Next Gen Scientist Spotlight: Yvette Onyango

Dec 19, 2022

Although the Old Woman Creek Reserve has been around for more than 40 years, the people who work at the Reserve are anything but old. In fact, the Reserve is focused on being a place where the next generation of scientists can thrive. Case in point: the Reserve’s 2021 graduate fellow Yvette Onyango.

Onyango is pursuing a M.S. in Civil Engineering with a focus on Environmental Engineering at The Ohio State University. She spent her year-long fellowship on both sides of the mentor-mentee relationship. Onyango advanced her graduate research, attended professional development trainings, and presented the results of her research to Reserve partners and community members. 

At the same time, she served as a math tutor and mentor to underserved students in Columbus, Ohio. “Research confirms that students thrive when they have strong relationships with friends, teachers and school personnel, mentors and academic advisors, and those from the community,” says Onyango.

High school students participating in fieldwork at the Reserve.

Onyango also included students in her research on the role of carbon, nutrients, and water levels in the production of methane and carbon dioxide by wetlands. Her focus is to better understand wetlands’ role in mitigating climate change by exploring whether dissolved carbon from upstream sources increase levels of methane trapped in the wetland.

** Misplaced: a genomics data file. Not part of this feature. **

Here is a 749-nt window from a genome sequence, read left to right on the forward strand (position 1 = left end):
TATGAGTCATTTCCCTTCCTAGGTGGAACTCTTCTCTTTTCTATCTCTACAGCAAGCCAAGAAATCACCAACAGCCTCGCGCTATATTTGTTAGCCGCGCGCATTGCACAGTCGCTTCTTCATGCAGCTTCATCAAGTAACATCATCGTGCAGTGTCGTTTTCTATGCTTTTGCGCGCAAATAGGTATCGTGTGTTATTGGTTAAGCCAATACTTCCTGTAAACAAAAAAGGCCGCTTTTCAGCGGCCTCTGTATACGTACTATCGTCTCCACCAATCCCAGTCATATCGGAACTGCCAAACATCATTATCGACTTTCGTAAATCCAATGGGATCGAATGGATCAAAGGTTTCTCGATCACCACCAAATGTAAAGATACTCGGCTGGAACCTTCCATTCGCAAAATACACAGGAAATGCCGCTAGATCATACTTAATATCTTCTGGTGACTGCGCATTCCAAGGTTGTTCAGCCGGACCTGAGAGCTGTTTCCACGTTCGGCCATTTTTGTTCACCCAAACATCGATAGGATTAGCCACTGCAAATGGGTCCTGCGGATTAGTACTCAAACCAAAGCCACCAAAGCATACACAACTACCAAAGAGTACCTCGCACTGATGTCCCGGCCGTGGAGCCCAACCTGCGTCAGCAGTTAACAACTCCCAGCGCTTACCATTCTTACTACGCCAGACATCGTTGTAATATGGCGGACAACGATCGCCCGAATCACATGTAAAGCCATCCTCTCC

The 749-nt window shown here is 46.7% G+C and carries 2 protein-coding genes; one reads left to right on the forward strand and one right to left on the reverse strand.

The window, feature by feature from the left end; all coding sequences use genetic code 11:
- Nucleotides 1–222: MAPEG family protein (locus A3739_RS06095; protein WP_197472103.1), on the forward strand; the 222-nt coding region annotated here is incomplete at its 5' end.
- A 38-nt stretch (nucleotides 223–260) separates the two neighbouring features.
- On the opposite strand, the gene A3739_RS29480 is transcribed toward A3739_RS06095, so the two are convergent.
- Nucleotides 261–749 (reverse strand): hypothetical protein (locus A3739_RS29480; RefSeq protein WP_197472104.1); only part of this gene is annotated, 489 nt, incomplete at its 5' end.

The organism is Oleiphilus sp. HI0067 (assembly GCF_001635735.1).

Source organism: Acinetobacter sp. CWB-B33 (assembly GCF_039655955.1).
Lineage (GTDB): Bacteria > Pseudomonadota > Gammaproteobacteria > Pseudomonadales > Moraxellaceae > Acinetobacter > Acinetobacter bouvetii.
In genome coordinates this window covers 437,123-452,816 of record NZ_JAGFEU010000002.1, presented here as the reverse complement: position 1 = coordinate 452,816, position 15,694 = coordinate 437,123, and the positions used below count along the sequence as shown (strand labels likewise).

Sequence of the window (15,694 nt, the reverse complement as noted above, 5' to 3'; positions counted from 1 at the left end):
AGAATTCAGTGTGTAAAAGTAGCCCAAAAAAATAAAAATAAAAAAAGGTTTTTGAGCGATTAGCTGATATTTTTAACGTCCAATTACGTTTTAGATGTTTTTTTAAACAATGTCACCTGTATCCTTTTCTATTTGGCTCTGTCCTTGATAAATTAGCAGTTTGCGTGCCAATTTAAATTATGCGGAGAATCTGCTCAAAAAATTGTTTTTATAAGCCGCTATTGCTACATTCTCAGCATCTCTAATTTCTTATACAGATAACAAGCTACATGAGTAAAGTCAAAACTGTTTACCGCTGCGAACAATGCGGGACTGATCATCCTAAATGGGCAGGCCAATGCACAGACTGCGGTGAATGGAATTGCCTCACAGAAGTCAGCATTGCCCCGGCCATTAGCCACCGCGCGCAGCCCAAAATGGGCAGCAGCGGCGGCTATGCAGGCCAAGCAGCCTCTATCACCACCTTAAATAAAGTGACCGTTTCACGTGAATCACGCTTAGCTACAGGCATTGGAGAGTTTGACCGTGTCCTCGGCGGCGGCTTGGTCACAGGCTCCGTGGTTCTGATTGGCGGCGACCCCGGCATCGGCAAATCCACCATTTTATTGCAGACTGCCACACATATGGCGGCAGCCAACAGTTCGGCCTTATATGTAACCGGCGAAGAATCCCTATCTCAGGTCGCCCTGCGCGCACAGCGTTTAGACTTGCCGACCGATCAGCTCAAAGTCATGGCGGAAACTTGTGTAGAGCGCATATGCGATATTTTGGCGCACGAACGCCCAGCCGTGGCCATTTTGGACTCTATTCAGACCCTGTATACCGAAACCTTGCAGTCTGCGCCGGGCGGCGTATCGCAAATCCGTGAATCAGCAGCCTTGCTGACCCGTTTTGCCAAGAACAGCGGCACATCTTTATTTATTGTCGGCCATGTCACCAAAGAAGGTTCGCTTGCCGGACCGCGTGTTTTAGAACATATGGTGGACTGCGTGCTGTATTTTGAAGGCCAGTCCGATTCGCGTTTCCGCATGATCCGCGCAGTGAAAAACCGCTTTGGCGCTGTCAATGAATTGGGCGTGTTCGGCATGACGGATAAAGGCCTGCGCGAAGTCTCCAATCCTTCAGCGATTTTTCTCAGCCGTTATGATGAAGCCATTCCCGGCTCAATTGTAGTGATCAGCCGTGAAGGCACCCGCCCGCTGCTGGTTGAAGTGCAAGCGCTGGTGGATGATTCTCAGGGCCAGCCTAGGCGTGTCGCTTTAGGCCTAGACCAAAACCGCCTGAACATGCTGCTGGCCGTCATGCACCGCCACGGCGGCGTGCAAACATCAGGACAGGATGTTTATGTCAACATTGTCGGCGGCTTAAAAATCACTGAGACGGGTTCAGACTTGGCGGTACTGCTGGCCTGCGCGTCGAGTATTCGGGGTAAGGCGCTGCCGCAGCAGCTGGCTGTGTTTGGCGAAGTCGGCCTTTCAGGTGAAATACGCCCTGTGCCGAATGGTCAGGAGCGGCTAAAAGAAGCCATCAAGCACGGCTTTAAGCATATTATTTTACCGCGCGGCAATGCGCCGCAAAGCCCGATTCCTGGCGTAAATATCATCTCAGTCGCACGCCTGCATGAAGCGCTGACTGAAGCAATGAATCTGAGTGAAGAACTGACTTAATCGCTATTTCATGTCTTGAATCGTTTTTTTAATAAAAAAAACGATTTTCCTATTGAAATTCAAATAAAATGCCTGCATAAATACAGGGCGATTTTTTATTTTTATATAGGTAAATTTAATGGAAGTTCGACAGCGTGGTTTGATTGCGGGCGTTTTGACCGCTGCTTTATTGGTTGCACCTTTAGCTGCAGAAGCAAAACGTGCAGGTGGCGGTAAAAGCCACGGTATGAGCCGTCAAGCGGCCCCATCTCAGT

While leading a group of students in the field can be challenging, Onyango is quick to highlight the positives. “Providing these combined research-education experiences not only enables me to gain skills in recognizing ecosystem concerns; it also helps the students appreciate the importance of managing and taking care of the environment.”

Fostering an appreciation for the environment in the next generation is critical to ensuring that our natural resources are valued and protected for years to come. And with every trip that Onyango and her students took to Old Woman Creek to conduct fieldwork, another group of students is exposed to the natural world.

In the past year, the Old Woman Creek Reserve hosted a variety of other early-career professionals, including NOAA Hollings Scholars, a Margarette A. Davidson Fellow, Ohio Department of Natural Resources interns, Friends of OWC interns, and an inaugural cohort of Old Woman Creek Graduate Fellows.

NERRA is proud to celebrate the 50th anniversary of the Coastal Zone Management Act—the legislation that led to the creation of the National Estuarine Research Reserve System. Want more Reserve stories delivered to your inbox? Subscribe to our newsletter.

ReservesOld Woman Creek, OhioNext Gen Scientist Spotlight: Yvette Onyango